The organizers of this year’s O, Miami Poetry Festival are holding an online poetry contest entitled “That’s So Miami.” To participate, submit a poem that begins or ends with the phrase, “that’s so Miami.” Entries – which can be culled from both Twitter and Instagram – are accepted in English and Spanish (duh), and submissions are posted daily on the organization’s new Tumblr. For a rundown of the festival’s other April events, check out their Facebook page.
Though traditionally a cultural staple, Irish poetry’s popularity has been on the decline for some time now. The best way to reignite public interest? A contest, of course, and Seamus Heaney just won. His sonnet “When all the others were away at Mass” was voted “Ireland’s best-loved poem written over the past 100 years.”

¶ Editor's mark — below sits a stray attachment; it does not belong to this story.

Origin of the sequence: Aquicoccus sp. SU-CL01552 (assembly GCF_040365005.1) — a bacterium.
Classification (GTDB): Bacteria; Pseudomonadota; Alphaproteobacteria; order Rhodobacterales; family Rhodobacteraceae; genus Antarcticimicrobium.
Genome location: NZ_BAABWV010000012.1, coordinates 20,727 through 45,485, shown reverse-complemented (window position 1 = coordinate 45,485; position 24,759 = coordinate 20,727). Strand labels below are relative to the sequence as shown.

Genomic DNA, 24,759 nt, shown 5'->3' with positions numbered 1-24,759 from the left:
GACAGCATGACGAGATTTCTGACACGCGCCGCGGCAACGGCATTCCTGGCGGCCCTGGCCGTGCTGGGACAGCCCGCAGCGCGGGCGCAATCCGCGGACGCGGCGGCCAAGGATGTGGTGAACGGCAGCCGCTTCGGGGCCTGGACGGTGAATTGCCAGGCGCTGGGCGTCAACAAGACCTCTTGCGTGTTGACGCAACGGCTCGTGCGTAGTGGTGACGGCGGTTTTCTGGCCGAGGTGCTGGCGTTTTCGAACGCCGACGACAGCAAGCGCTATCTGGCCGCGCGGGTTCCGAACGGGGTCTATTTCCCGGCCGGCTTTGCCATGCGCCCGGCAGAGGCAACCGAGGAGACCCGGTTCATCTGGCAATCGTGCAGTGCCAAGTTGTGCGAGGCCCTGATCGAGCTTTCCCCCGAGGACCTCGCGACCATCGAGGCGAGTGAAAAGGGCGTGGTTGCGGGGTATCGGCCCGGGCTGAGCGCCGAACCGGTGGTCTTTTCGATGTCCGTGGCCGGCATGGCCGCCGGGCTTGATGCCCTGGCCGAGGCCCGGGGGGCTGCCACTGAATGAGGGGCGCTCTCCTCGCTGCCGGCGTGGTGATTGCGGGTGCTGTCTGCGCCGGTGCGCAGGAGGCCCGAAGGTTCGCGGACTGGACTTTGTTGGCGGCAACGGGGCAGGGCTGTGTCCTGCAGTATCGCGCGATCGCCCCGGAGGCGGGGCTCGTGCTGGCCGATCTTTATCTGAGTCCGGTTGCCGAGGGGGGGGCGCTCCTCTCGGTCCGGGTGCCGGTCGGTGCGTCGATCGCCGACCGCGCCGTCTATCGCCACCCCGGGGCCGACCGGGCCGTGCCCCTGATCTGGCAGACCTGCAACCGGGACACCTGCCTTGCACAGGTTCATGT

Even as much of the Eastern U.S. is lashed by a massive storm, we have new books this week, skewing mostly to non-fiction, including Kurt Vonnegut’s collected letters, Richard Russo’s memoir Elsewhere, James Wood’s collection of essays The Fun Stuff, and Peter Carlin’s authorized biography of Bruce Springsteen. On the fiction side is Emma Donoghue’s Astray.
“Literature is the record we have of the conversation between those of us now alive on earth and everyone who’s come before and will come after, the cumulative repository of humanity’s knowledge, wonder, curiosity, passion, rage, grief and delight. It’s as useless as a spun-sugar snowflake and as practical as a Swiss Army knife.” Dana Stevens and Adam Kirsch discuss whether literature should be considered useful.
Maybe the Mayans were right about 2012. In a sign that the end times are surely nigh, MTV2 has decided to bring back Hollywood Squares “but with a modern twist.” The unfortunately-named Hip Hop Squares will feature Nick Cannon, Ghostface Killah, DJ Khaled, Lamarr Woodley and… Bam Margera?